There are many situations where you are owed assets, but may be unaware the assets exist or do not know how to file a claim. According to the National Association of Unclaimed Property, there was over 40 billion in unclaimed assets. Some of these assets were small, only valuing a few dollars, while others were as large as several thousand dollars.
There are many reasons why you may be unaware of these assets. One of the biggest issues is assets normally take a long time to get awarded. As a result, the party responsible for sending you a notice about the assets is using outdated information, so it goes to the wrong address. In other cases, the assets are only available if you are the one to initiate the request. Common examples of assets you may be owed include missing pension payments, tax refunds, old savings bonds and inheritance or insurance payouts. A former employer may also owe you money because of a work-related lawsuit involving the time you were employed.
As of writing, there are no federal resources to broadly search for unclaimed assets. There are a few departments that run searches for specific assets. Some companies specialize in searching for unclaimed assets, typically for a fee. There are also some free state resources you can utilize to find lost assets.
Using State Resources
It is common for either businesses, a government office or a third party to owe you assets. This can occur if you held a bank account with an agency that shut down, or if the state owes you a refund or tax return. Whenever these sources are unable to send your money, and enough time passes without you making a request, the assets are sent to the unclaimed property office in your state.
Every state unclaimed property agency has an option to search for assets. You can also find a list of accredited search tools through the National Association of Unclaimed Property Administrators. No matter which tool you use, you are required to submit several pieces of information, such as your name, address and Social Security number.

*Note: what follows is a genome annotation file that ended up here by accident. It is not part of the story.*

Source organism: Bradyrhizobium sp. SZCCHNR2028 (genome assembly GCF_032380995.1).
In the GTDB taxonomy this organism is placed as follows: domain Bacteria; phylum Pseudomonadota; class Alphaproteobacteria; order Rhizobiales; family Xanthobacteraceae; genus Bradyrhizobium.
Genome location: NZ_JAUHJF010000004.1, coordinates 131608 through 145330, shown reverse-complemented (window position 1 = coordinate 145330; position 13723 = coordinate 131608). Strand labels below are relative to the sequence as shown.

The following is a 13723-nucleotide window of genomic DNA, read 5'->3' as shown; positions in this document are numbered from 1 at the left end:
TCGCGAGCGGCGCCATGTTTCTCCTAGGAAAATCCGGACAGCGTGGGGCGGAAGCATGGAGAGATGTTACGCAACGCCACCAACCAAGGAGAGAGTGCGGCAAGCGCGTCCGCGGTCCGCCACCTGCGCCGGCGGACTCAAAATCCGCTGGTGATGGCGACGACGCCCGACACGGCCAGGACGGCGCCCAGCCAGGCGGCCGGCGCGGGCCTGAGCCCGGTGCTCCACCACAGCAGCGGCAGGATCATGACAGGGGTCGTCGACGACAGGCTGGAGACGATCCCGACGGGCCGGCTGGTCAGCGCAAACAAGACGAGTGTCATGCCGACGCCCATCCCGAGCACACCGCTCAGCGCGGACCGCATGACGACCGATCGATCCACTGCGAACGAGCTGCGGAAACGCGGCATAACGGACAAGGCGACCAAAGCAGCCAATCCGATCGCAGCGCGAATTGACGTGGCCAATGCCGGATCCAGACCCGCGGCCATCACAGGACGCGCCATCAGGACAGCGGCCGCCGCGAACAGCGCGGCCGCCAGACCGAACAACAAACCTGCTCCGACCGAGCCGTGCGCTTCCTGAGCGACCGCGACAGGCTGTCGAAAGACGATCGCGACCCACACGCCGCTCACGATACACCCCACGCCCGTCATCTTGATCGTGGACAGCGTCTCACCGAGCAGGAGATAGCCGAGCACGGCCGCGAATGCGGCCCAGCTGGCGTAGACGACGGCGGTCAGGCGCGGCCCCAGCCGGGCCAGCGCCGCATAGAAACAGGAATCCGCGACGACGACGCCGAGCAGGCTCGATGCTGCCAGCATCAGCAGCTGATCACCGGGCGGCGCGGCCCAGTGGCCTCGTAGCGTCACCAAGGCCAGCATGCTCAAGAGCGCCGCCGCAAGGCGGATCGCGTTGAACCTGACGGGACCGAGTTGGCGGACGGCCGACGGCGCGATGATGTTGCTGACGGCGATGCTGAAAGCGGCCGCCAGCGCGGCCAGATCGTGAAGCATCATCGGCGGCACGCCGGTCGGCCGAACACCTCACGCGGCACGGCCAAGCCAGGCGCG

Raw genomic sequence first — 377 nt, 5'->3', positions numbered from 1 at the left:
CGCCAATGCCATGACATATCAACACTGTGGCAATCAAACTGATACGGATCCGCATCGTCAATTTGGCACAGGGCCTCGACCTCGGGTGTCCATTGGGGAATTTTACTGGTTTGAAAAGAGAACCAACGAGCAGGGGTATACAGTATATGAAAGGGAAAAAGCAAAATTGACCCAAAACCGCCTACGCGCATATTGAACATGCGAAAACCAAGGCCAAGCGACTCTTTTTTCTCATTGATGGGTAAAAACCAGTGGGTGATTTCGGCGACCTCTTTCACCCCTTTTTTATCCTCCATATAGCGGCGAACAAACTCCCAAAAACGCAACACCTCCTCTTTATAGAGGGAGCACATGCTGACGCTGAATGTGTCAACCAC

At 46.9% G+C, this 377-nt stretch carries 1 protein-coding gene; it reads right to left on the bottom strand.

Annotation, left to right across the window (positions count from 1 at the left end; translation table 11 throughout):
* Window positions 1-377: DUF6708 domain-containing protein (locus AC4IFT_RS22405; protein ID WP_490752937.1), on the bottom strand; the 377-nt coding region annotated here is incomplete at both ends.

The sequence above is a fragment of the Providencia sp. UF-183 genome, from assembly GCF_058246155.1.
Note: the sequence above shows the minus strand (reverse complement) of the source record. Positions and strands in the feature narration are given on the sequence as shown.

If you find unclaimed assets in your state, you must file an official request to retrieve the funds. This process varies depending on the state you live in. Depending on the assets owed to you, you may be asked to bring evidence with you. For example, if you are owed money from a closed bank, you may be asked to bring an old bank book or statement from your old account.
Additionally, if you are owed a tax return, you must make your claim through the IRS. When requesting a tax refund, you must provide either your Social Security number or taxpayer number, what your filing status was for the year and the exact amount you are owed.
Searching for Unclaimed Wages
Another situation where you may be owed assets is if there was a legal dispute with a former employer. These cases often take years to resolve, and if your employer is found guilty, he or she may be required to pay all employees for a set number of years. You are eligible for this payment even if you are no longer with the company. These requests often go missing due to outdated information.
You can search for unclaimed wages through the U.S. Department of Labor. Unlike other asset searches, you must search by the name of your old employer, not your own name. Another difference with unclaimed wages is the Department of Labor is not required to hold the assets indefinitely. You must make your claim for lost wages within three years, beginning from the date the assets were assigned to you.
If you are searching for unclaimed pension wages, you must go through a different system. You can use the Pension Benefit Guaranty Corporation to look for any unclaimed pension payments owed to you.
Finding Unclaimed Insurance Assets
It is difficult to find unclaimed insurance assets. If you are a veteran, you can search for unclaimed VA insurance funds directly through the Department of Veterans Affairs. The database does not check for missing assets from the Servicemembers Group Life Insurance or Veterans Group Life Insurance after 1965.
If you are searching for FHA-insurance related payments, you can go through the Department of Housing and Urban Development. When you are assigned an FHA mortgage, you also receive an FHA case number. The number is three digits long, followed by a dash, then another six numbers. You are required to list your case number when looking for unclaimed FHA insurance assets.
Unclaimed Investments or Bank Assets
Whenever there is a banking or credit union error in your favor, the bank or credit union must return your money. Some banks automatically return the money to your account, but many require you to submit a claim. If you no longer have an account with the bank or credit union, your money is temporary placed in a holding account.
The Federal Deposit Insurance Corporation and National Credit Union Administration both have tools to search for unclaimed bank or credit union assets. If you are looking for unclaimed savings bonds, you can also search through the Securities and Exchange Commission.